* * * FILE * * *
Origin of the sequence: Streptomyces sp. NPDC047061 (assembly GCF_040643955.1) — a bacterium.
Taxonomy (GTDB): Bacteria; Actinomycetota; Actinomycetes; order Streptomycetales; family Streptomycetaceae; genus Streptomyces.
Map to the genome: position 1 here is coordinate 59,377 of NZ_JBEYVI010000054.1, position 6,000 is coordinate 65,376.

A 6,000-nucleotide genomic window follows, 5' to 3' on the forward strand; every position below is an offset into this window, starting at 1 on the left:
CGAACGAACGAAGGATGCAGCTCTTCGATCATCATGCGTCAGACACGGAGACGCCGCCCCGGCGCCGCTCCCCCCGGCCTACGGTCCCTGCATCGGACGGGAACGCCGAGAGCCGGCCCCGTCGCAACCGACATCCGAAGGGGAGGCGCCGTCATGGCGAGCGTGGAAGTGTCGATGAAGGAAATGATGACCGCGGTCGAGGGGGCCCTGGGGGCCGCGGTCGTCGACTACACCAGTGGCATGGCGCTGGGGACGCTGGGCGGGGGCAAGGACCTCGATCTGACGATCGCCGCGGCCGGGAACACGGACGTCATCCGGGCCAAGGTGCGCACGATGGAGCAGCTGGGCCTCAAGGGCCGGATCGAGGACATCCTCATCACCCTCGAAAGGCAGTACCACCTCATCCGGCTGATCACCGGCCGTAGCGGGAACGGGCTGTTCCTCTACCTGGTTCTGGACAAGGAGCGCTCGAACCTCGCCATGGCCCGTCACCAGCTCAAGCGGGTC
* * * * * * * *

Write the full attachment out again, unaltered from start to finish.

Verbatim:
Origin of the sequence: Streptomyces sp. NPDC047061 (assembly GCF_040643955.1) — a bacterium.
Taxonomy (GTDB): Bacteria; Actinomycetota; Actinomycetes; order Streptomycetales; family Streptomycetaceae; genus Streptomyces.
Map to the genome: position 1 here is coordinate 59,377 of NZ_JBEYVI010000054.1, position 6,000 is coordinate 65,376.

A 6,000-nucleotide genomic window follows, 5' to 3' on the forward strand; every position below is an offset into this window, starting at 1 on the left:
CGAACGAACGAAGGATGCAGCTCTTCGATCATCATGCGTCAGACACGGAGACGCCGCCCCGGCGCCGCTCCCCCCGGCCTACGGTCCCTGCATCGGACGGGAACGCCGAGAGCCGGCCCCGTCGCAACCGACATCCGAAGGGGAGGCGCCGTCATGGCGAGCGTGGAAGTGTCGATGAAGGAAATGATGACCGCGGTCGAGGGGGCCCTGGGGGCCGCGGTCGTCGACTACACCAGTGGCATGGCGCTGGGGACGCTGGGCGGGGGCAAGGACCTCGATCTGACGATCGCCGCGGCCGGGAACACGGACGTCATCCGGGCCAAGGTGCGCACGATGGAGCAGCTGGGCCTCAAGGGCCGGATCGAGGACATCCTCATCACCCTCGAAAGGCAGTACCACCTCATCCGGCTGATCACCGGCCGTAGCGGGAACGGGCTGTTCCTCTACCTGGTTCTGGACAAGGAGCGCTCGAACCTCGCCATGGCCCGTCACCAGCTCAAGCGGGTC